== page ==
24 Hours

Over Lent this year I decided to read three books as a part of my Lenten experience. I divided the books into daily readings so that each day I would get to read a portion from each book and still have them all read by Easter Sunday. The three books I chose to read were: Show Me The Way by Henri Nouwen, 24 Hours That Changed the World by Adam Hamilton, and The Day the Revolution Began by N.T. Wright.

Part 2 of 3

24 Hours That Changed the World (2009) is written by Adam Hamilton, who is the senior pastor of The United Methodist Church of the Resurrection in Leawood, Kansas and the author of 23 books.

This book is theologically rich, is packed with revealing historical information, and yet it is completely accessible for anyone to read. Throughout the book Hamilton discuses in great detail: the last supper, the garden of Gethsemane, Jesus’ trial, His torture and humiliation, the crucifixion, and the resurrection, including touching on various atonement theories.

One of the more disheartening things I read about was what the culture around Jesus was like when it came to issues of power and fear, and realizing how much of humanity today still seems to be stuck in the same place.

Fear performs its poisonous work within all of us. How often are we still motivated by it? In what ways does our fear lead us, individually and as a nation, to do what is wrong – what is at times unthinkable – while justifying our actions as necessary. (p. 50)

We must each be aware of the power of fear, and we must not forget the lessons of history. All of us, if we let our call to love be overshadowed by our innate fear, are capable of supporting and doing the unthinkable. (p. 50)

The question we must ask in our personal lives and in public policy as Christians is not “What is the thing that will make me feel most secure?” but “What is the most loving thing for me to do?” (p. 51)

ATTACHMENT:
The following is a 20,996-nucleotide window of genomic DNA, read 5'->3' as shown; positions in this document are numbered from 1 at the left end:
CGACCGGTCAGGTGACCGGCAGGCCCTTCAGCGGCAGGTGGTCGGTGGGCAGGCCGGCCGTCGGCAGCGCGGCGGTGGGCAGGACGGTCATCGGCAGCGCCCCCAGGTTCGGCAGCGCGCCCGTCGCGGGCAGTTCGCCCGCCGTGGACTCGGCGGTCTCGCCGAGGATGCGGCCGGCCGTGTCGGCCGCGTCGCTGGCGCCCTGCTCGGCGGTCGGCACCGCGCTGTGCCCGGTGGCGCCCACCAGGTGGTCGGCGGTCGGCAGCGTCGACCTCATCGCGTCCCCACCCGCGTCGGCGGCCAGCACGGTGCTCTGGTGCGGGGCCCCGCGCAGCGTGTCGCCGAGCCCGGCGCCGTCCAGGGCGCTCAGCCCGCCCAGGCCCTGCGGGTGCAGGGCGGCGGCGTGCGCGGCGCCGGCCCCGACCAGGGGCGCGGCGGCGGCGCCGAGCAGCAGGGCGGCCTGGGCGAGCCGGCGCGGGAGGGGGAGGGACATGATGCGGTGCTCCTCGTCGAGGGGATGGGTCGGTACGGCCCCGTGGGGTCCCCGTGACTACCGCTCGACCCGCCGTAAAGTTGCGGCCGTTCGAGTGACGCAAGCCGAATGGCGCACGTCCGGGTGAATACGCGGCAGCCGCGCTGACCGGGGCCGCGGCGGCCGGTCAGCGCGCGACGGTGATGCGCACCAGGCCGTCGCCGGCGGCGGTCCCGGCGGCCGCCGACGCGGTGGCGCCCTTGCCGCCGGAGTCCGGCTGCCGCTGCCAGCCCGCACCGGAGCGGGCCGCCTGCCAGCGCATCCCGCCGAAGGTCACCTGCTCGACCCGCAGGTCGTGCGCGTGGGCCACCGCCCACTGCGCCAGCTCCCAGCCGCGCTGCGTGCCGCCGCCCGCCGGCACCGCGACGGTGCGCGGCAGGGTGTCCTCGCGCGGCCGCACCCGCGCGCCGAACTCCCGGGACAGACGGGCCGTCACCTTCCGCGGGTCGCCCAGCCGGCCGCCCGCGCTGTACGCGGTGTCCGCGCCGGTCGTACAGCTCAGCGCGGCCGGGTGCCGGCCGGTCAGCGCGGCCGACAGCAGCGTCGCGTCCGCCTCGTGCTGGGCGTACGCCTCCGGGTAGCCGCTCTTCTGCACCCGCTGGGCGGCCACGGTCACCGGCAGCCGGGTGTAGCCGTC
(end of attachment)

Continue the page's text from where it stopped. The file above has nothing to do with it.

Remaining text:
Hamilton’s writing on the moment where the crowd chose Barabbas over Jesus was also an incredibly difficult thing to think about because I’m not confident our modern Western culture (including much of the Church) would make a different decision. Even with the advantage we have today over those in the crowd on that day, of having a Bible and knowing how the message, life, death, and resurrection of Jesus would impact the world for the last 2000 years, I am not confident the undying devotion to Jesus we sing about on weekends in our churches would be reflected in how we would choose our leader.

If you picture yourself as part of that crowd, which one do you pick? One is going to lead by force; throw out the Romans; reclaim your tax money, wealth, and prosperity; and restore the strength of the Jewish kingdom. The other’s leadership involves loving these same oppressors, serving them as they dwell among you, doubling the service they demand of you. Whom do you wish to see freed? Whom do you wish to see destroyed? When we see the choice in that way, it is not so difficult to understand the crowd’s choice of Barabbas over Jesus. They chose the path of physical strength, military might, and lower taxes over the path of peace through sacrificial love. (p. 73)

How far could such an approach be taken today? Is it possible to live as Jesus of Nazareth urged in our own world? Could a nation or government even survive that way? I do know that Jesus asks us to choose his way over the way of Barabbas; but I also know that while many admire Jesus of Nazareth, they feel safer, and prefer, Jesus Barabbas. (p. 74)

Please don’t read the above comments and quotes as a cheap instigation towards an argument between conservatives and liberals, Republicans and Democrats. Jesus and the cross happened long before our political parties were established. Forget what your favorite political party champions, if you identify as a follower of Jesus, what does He call us to? What did He model with His words, life, and death? Was Jesus too much of an idealist? Was He being serious that it would cost us everything to follow Him? These are really difficult questions to answer in our increasingly complex world, yet for those who would call themselves disciples of Jesus, they are questions we must humbly and lovingly wrestle with in the context of true community.

24 Hours That Changed the World is a perfect blend of ancient cultural information, theological insight, and a call to action to live today in light of the death and resurrection of Jesus. If you are looking for an outstanding book on the final hours of Jesus life, the meaning of the cross, and what it is to follow the resurrected Jesus, this is it. I highly recommend this book.

adam hamilton

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